Talking about stating the obvious – “Superstar Rajni” is written across the screen aglow with lightbulbs right at the start of Kaala. A Rajnikanth release isn’t anything less than a festival for his millions of fans. Kaala sees the said superstar collaborate with writer-director Pa Ranjith for a second time and is far more effective than their 2016 film Kabali.
Kaala is an arresting political drama with Rajnikanth and his stardom allowing Pa Ranjith’s charged screenplay to shine. At the epicentre is the huge slum cluster of Dharavi where Karikaalan aka Kaala reigns supreme .
The land mafia comprising of shrewd builders and evil politicians want to take away what rightfully belongs to its people and Kaala at every step inspires them to agitate and stand up to this kind of bullying . Basically all that the real Rajnikanth said about the Thoothukudi protests is the exact opposite of what he propounds in this almost 3 hour long saga. The politics of Pa Ranjith takes centre stage with its very clear secular and socialist leanings and a subversive sub text of the pure Ram vs the black Ravana.
“Kaala mehnat ka rang hai” bellows Rajni is one scene. His black shirt and lungi are in stark contrast to the pristine crisp white kurta pajama that Hari Dada, the politician with sinister designs dons. This black vs white binary is turned on its head as the two chief adversities cross paths and it makes for the most paisa vasool moments on screen works to the audience’s advantage.
Nana Patekar ‘s menacing presence against the lionhearted hero of the oppressed and downtrodden give us many memorable scenes and this is when the film is truly in top form. Nana breathes thoughtfully , his steely resolve meeting his match in Rajni’s vociferous advocacy for the poor.
The unhurried pace ensures we have to wait for sometime before seeing Rajni in “action”. Dressed almost always in a black shirt, lungi and dark aviators, Rajinikanth even carries a black umbrella that becomes his weapon of choice as he bludgeons a dozen goons without breaking into a sweat. Rajni who in this film is far more restrained than his verbose previous avatars and plays his age with grace has his swashbuckling charm still perfectly intact which would surprise anyone.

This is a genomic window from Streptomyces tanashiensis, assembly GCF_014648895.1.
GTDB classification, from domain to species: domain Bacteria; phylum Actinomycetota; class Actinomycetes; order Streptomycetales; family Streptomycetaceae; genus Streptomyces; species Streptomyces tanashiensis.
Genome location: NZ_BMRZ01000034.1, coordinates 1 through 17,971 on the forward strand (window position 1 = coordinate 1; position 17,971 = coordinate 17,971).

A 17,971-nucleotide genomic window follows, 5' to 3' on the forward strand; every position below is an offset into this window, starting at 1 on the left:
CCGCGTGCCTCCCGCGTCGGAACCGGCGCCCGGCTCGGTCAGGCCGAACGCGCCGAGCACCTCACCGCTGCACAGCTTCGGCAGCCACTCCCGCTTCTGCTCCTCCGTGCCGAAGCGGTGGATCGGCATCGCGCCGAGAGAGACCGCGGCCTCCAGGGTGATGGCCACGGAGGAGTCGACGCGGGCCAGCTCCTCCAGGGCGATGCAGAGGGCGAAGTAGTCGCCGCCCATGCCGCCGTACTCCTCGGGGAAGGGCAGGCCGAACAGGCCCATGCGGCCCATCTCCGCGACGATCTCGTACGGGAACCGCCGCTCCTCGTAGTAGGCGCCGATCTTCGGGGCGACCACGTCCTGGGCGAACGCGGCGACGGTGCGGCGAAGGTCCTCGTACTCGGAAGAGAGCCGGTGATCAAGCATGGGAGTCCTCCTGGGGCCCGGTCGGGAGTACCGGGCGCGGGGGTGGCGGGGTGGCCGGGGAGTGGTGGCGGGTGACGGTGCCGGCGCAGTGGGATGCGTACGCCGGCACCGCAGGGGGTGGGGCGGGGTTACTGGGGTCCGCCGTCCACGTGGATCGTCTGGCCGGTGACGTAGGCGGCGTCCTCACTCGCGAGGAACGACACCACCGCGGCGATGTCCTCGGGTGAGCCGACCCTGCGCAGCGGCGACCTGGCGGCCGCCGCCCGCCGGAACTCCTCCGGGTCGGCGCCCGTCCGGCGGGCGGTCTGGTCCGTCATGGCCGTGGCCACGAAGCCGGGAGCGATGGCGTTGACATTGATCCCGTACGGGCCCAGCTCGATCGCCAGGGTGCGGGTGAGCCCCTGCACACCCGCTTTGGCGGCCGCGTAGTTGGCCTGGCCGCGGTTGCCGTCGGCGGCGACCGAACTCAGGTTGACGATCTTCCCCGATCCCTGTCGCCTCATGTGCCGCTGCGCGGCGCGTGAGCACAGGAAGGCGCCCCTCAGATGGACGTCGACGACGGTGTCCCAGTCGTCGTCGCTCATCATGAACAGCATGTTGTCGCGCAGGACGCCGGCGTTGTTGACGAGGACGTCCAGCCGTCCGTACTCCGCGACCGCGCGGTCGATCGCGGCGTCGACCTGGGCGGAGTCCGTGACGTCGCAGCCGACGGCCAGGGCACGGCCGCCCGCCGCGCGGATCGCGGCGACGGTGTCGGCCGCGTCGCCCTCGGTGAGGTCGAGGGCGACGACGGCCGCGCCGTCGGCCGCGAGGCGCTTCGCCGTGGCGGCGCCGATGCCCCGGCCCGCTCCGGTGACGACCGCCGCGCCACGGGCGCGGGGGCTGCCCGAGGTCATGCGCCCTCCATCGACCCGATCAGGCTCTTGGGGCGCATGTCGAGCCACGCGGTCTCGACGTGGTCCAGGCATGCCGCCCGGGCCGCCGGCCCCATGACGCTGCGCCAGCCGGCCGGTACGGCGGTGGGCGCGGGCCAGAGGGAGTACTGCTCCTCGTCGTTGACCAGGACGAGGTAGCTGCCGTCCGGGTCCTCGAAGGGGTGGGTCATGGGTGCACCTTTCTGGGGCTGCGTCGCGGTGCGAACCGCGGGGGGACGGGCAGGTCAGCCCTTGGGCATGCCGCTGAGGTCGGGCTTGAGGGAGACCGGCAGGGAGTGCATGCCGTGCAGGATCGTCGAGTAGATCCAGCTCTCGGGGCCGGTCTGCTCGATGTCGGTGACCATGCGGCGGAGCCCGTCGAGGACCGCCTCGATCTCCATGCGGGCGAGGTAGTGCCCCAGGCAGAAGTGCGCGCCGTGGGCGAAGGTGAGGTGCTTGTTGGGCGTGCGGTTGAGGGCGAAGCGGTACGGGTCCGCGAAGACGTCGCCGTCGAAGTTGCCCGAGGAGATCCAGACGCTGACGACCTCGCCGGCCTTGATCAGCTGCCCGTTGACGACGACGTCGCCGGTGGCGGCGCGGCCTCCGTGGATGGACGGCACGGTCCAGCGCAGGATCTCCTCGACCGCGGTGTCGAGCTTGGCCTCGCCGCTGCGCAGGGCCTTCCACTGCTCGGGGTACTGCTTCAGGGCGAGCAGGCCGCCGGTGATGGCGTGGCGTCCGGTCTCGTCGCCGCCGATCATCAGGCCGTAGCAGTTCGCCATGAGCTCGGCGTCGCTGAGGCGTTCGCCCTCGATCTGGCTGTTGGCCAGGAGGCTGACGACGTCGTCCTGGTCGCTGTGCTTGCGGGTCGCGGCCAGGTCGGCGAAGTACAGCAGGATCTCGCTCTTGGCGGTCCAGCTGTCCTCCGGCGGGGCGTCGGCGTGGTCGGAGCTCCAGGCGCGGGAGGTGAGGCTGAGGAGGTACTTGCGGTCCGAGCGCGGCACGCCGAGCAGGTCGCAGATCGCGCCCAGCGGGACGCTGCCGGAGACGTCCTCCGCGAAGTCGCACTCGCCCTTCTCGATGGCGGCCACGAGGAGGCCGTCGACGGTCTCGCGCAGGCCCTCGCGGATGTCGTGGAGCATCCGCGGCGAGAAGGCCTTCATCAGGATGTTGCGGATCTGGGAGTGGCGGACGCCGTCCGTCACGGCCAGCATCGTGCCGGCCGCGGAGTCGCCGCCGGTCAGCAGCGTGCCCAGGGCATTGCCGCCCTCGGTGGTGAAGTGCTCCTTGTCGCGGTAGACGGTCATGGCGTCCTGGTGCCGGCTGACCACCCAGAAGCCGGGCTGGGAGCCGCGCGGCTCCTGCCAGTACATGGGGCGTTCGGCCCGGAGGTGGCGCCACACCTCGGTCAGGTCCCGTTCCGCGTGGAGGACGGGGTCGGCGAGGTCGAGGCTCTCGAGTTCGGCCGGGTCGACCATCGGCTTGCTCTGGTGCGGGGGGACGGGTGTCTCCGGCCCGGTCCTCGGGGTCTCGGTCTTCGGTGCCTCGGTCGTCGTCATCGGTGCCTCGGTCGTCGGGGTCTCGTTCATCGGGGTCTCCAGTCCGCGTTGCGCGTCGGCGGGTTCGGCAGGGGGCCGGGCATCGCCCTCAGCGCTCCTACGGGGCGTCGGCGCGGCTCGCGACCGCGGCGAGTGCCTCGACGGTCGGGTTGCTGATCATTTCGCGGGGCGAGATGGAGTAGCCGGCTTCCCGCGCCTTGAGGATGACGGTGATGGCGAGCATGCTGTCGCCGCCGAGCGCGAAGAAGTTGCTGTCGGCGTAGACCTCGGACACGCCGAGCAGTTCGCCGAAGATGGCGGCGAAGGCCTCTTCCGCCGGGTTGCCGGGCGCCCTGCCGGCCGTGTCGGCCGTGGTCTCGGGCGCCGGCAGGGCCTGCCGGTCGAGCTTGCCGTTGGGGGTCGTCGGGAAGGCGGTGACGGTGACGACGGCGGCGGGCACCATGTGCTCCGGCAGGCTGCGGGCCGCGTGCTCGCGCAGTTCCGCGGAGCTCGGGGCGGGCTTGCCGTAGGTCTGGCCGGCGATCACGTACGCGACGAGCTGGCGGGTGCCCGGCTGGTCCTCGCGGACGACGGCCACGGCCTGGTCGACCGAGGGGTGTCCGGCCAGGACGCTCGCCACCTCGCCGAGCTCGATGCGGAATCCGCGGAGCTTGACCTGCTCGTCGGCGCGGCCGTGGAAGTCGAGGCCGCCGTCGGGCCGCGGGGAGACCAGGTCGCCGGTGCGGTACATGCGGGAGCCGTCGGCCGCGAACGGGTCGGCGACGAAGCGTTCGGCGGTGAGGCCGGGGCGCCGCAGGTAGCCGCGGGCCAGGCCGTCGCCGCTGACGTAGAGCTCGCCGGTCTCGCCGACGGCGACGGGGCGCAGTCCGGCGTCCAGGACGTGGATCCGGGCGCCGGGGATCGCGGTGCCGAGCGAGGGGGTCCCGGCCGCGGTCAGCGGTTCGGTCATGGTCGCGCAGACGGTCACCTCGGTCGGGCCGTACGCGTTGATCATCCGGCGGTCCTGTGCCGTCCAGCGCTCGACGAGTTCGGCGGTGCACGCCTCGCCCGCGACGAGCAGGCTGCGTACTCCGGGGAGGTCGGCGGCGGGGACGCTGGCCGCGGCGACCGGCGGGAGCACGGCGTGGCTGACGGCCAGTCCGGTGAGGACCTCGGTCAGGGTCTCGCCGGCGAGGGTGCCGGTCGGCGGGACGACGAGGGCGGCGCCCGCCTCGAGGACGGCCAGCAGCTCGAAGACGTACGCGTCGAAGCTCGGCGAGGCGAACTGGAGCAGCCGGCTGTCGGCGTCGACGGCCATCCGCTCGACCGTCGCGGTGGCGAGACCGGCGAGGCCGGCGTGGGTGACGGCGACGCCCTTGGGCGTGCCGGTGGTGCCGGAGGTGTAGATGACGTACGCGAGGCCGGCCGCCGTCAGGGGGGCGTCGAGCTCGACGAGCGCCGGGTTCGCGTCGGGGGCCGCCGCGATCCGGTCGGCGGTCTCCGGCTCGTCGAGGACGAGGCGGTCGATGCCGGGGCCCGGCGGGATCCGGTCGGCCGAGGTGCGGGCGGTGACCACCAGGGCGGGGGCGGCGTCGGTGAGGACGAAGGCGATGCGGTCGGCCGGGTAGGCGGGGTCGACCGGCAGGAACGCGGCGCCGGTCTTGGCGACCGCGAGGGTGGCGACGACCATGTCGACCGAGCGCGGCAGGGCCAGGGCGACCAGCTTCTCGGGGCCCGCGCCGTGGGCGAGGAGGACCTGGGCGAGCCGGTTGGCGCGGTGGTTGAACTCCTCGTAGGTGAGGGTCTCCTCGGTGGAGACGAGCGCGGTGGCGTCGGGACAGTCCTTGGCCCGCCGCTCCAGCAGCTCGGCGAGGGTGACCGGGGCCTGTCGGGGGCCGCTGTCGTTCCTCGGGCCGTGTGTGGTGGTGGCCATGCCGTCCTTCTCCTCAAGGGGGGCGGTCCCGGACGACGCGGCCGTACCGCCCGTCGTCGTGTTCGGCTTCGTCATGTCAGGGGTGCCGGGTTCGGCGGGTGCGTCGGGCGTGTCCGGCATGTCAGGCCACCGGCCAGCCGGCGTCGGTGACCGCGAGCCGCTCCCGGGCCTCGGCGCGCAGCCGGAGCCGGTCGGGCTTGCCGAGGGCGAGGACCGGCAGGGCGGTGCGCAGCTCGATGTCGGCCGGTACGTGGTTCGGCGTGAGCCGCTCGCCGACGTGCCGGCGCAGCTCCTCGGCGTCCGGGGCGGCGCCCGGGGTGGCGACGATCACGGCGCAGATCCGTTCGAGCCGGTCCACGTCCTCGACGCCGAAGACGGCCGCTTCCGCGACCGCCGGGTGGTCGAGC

Another notable feature in Kaala is the presence of some strong women characters . There is Rajnikanth’s adorable chemistry with Eswari Rao who plays his on-screen wife and adds just the right dose of humour and warmth to the proceedings . Anjali Patil as the fire brand activist has a small but hard to ignore presence. Zareena aka Huma Qureshi is a single mother heading an NGO to help the people of Dharavi and while the character has an important link to Kaala’s past, Qureshi’s weirdly greying stands of hair and placid demeanour make her casting suspect.
I’m sure the Tamil original would have far more crowd pleasing dialogues but we are glad that the Hindi dubbed version allowed the non-Tamil speaking janta to revel in the Rajni magic. Rajnikanth and Nana Patekar are supremely accomplished actors and are riveting in Kaala.
Source By: https://in.style.yahoo.com